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A sanitary sewer (also called a foul sewer) is a type of an underground carriage system, (the 'system of sewers' is called sewerage), for transporting sewage from houses or industry to treatment or disposal. In some areas, sanitary sewers are separate sewer systems specifically for the carrying of domestic and industrial wastewater, and are operated separately and independently of storm drains, which carry the runoff of rain and other water which wash into city streets.:Ch.I  Sewers carrying both sewage and stormwater together are called combined sewers.
In the twenty-first century developed world, sewers are usually pipelines that begin with connecting pipes from buildings to one or more levels of larger underground trunk mains, which transport the sewage to sewage treatment facilities. Vertical pipes, called manholes, connect the mains to the surface. The manholes are used for access to the sewer pipes for inspection and maintenance. They also facilitate vertical and horizontal angles in otherwise straight pipelines. Sewers are generally gravity powered, though pumps may be used if necessary. The most commonly used sanitary pipe is SDR-35 (standard dimension ratio), with smaller sized laterals interconnected within a larger sized main.
The earliest covered sewers uncovered by archaeologists are in the regularly planned cities of the Indus Valley Civilization. In ancient Rome, the Cloaca Maxima, considered a marvel of engineering, disgorged into the Tiber. In ancient China, sewers existed in various cities such as Linzi. In medieval European cities, small natural waterways used for carrying off wastewater were eventually covered over and functioned as sewers. London's River Fleet is such a system. Open drains along the center of some streets were known as 'kennels' (= canals, channels). The nineteenth century brick-vaulted sewer system of Paris (The Paris sewers) offers tours for tourists.
As an outgrowth of the Industrial Revolution, many cities in Europe and North America grew in the 19th century, frequently leading to crowding and increasing concerns about public health. As part of a trend of municipal sanitation programs in the late 19th and 20th centuries, many cities constructed extensive sewer systems to help control outbreaks of disease such as typhoid and cholera.:29-34 Initially these systems discharged sewage directly to surface waters without treatment. As pollution of water bodies became a concern, cities added sewage treatment plants to their systems.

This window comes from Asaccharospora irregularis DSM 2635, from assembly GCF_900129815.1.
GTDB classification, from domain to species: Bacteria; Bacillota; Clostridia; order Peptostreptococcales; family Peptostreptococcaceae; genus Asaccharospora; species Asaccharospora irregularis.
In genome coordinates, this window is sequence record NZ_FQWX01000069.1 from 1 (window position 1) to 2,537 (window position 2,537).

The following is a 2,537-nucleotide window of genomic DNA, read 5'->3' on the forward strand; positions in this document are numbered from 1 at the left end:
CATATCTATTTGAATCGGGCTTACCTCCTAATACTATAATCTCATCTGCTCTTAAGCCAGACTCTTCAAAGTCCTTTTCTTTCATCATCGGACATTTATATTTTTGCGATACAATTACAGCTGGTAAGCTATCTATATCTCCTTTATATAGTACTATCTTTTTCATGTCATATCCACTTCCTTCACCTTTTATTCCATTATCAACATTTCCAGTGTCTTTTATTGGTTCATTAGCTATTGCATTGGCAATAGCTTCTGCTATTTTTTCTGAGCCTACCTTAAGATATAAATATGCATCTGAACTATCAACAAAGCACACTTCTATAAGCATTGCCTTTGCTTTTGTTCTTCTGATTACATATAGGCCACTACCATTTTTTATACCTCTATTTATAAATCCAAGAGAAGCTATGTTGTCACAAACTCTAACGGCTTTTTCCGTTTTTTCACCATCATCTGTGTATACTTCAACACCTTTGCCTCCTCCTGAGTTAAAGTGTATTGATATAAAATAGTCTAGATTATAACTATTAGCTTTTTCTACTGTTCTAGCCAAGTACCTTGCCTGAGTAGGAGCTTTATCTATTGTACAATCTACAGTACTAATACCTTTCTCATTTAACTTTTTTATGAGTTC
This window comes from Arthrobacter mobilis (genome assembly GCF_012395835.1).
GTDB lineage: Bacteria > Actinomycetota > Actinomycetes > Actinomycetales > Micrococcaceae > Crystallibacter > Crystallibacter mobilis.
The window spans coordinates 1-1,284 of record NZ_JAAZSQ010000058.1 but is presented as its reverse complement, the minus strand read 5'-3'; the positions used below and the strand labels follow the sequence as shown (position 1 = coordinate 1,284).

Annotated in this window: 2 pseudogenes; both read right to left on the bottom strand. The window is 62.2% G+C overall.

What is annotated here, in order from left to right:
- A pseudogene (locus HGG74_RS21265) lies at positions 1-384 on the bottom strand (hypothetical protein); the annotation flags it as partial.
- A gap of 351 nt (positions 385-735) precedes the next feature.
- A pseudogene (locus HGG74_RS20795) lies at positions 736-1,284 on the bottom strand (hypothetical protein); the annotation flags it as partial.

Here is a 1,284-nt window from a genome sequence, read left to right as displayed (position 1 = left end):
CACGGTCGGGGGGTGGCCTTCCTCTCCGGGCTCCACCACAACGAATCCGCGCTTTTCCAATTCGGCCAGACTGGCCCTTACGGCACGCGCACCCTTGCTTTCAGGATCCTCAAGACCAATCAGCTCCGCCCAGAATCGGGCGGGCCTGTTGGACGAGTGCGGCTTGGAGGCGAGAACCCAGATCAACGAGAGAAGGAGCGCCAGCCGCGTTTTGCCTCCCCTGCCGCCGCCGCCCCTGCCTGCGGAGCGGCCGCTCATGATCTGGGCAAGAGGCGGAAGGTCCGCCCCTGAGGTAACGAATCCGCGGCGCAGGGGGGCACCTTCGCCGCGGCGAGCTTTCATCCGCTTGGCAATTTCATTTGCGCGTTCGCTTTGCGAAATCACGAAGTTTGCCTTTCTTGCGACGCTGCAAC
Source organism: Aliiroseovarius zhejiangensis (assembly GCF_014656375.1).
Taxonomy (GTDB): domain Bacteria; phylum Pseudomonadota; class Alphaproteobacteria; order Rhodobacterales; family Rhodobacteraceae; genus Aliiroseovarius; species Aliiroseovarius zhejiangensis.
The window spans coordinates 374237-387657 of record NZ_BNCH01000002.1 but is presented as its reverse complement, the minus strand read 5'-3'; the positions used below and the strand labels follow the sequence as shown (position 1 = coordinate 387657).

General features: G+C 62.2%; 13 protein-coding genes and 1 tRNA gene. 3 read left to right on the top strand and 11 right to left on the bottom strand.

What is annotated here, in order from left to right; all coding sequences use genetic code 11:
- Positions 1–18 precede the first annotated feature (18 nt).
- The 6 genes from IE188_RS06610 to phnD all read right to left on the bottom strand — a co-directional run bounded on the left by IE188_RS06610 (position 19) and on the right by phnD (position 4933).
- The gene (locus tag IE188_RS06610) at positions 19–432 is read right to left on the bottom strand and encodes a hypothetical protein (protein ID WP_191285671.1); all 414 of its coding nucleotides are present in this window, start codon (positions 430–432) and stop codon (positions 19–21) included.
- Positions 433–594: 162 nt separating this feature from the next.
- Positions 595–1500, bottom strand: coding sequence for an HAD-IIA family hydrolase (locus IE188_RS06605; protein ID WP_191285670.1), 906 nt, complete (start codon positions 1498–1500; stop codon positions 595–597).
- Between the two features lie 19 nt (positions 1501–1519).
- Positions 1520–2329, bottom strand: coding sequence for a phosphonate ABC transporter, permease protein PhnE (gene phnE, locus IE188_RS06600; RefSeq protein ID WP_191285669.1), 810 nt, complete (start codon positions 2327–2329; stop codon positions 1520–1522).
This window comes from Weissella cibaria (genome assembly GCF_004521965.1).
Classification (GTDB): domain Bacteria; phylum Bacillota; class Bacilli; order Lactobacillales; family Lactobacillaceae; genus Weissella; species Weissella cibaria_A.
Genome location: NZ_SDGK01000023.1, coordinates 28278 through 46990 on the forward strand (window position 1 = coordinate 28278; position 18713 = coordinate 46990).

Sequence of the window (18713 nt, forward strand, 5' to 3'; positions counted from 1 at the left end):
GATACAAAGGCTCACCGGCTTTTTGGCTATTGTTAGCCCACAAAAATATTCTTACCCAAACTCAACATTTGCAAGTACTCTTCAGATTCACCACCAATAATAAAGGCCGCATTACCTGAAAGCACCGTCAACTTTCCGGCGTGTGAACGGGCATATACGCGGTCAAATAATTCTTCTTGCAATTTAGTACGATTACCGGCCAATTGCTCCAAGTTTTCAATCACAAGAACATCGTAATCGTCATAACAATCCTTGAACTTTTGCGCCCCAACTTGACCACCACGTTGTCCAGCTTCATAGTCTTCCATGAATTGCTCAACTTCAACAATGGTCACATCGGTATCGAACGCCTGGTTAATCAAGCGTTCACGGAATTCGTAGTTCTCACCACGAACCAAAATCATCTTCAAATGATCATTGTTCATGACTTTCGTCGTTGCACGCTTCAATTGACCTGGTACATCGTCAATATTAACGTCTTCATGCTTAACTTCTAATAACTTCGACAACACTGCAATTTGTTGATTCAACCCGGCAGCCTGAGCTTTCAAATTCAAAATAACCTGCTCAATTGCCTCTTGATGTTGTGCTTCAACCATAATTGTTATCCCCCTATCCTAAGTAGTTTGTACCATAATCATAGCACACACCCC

Simplified sanitary sewers consist of small-diameter pipes (typically 100 mm or about 4 inches), often laid at fairly flat gradients (1 in 200). The investment cost for sanitary sewers can be about half the costs of conventional sewers. However, the requirements for operation and maintenance are usually higher. Simplified sewers are most common in Brazil and are also used in a number of other developing countries.
Implementation and usefulnessEdit
In many European countries, citizens are obliged to connect their home sanitation to the national sewerage system (where possible). This has resulted in large percentages of the population being connected to a sewerage system. For example, the Netherlands have 99% of the population connected to the sewerage system, and 1% has an individual excrement disposal system (eg septic tank, ...). Others have slightly lower (though still substantial) percentages; eg 96% for Germany and 86% for Belgium.
Of these countries connected to the sewerage system however, purification of the sewerage is not always fully implemented. For example, in Belgium, only 64% of the sewerage is actually purified.
Given the great financial costs of a sewerage system however, much of the excrement is not efficiently (and sometimes not at all) recycled, and (in case no purification is implemented) great environmental damage may occur using this system. Many people have thus opted to discontinue the setup of the system in nations/areas where no sewerage has yet been build. In addition, even in nations where the system has been set up, calls have been made to keep the system to drain rainwater, yet implement composting toilets to process the faeces.
Sewers in popular cultureEdit
The image of the sewer recurs in European culture as they were often used as hiding places or routes of escape by the scorned or the hunted, including partisans and resistance fighters in WWII. Fighting erupted in the sewers during the Battle of Stalingrad. The only survivors from the Warsaw Uprising and Warsaw Ghetto made their final escape through city sewers. Some have commented that the engravings of imaginary prisons by Piranesi were inspired by the Cloaca Maxima, one of the world's earliest sewers.
Sewers in fictionEdit
The theme of traveling through, hiding, or even residing in sewers is a common cliché in media. Famous examples of sewer dwelling or scenes are Teenage Mutant Ninja Turtles, Stephen King's It, Les Miserables, The Third Man, Ladyhawke, Mimic, The Phantom of the Opera, Beauty and the Beast, and Jet Set Radio Future.
A well-known urban legend, the sewer alligator, is that of giant alligators or crocodiles residing in sewers, especially of major metropolitan areas. Two public sculptures in New York depict an alligator dragging a hapless victim into a manhole.
Alligators have been known to get into combined storm sewers in the Southeastern United States. Closed-circuit television by a sewer repair company captured an alligator in a combined storm sewer on tape.
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